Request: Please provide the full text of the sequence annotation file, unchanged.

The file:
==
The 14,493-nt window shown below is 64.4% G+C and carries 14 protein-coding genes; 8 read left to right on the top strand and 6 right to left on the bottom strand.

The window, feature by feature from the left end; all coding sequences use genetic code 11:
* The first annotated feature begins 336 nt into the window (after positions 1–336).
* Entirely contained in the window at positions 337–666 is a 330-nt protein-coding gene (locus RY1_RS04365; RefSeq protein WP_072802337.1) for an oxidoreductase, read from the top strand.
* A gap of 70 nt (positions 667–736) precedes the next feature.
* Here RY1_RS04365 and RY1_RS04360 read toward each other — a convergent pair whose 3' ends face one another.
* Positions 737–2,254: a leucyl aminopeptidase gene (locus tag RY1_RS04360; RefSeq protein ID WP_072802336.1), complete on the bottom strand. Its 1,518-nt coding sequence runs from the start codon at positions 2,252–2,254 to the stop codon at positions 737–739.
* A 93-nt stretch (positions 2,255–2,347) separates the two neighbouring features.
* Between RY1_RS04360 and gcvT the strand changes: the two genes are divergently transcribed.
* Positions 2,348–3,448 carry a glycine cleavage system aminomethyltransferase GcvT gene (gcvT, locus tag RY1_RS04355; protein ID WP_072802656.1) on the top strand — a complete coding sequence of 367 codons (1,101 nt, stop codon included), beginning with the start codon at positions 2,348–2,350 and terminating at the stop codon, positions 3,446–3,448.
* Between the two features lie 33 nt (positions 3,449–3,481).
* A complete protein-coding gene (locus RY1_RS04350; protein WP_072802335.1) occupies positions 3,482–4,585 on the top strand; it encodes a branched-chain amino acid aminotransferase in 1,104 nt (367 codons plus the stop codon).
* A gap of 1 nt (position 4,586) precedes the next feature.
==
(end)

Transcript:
The 14,493-nt window shown below is 64.4% G+C and carries 14 protein-coding genes; 8 read left to right on the top strand and 6 right to left on the bottom strand.

The window, feature by feature from the left end; all coding sequences use genetic code 11:
* The first annotated feature begins 336 nt into the window (after positions 1–336).
* Entirely contained in the window at positions 337–666 is a 330-nt protein-coding gene (locus RY1_RS04365; RefSeq protein WP_072802337.1) for an oxidoreductase, read from the top strand.
* A gap of 70 nt (positions 667–736) precedes the next feature.
* Here RY1_RS04365 and RY1_RS04360 read toward each other — a convergent pair whose 3' ends face one another.
* Positions 737–2,254: a leucyl aminopeptidase gene (locus tag RY1_RS04360; RefSeq protein ID WP_072802336.1), complete on the bottom strand. Its 1,518-nt coding sequence runs from the start codon at positions 2,252–2,254 to the stop codon at positions 737–739.
* A 93-nt stretch (positions 2,255–2,347) separates the two neighbouring features.
* Between RY1_RS04360 and gcvT the strand changes: the two genes are divergently transcribed.
* Positions 2,348–3,448 carry a glycine cleavage system aminomethyltransferase GcvT gene (gcvT, locus tag RY1_RS04355; protein ID WP_072802656.1) on the top strand — a complete coding sequence of 367 codons (1,101 nt, stop codon included), beginning with the start codon at positions 2,348–2,350 and terminating at the stop codon, positions 3,446–3,448.
* Between the two features lie 33 nt (positions 3,449–3,481).
* A complete protein-coding gene (locus RY1_RS04350; protein WP_072802335.1) occupies positions 3,482–4,585 on the top strand; it encodes a branched-chain amino acid aminotransferase in 1,104 nt (367 codons plus the stop codon).
* A gap of 1 nt (position 4,586) precedes the next feature.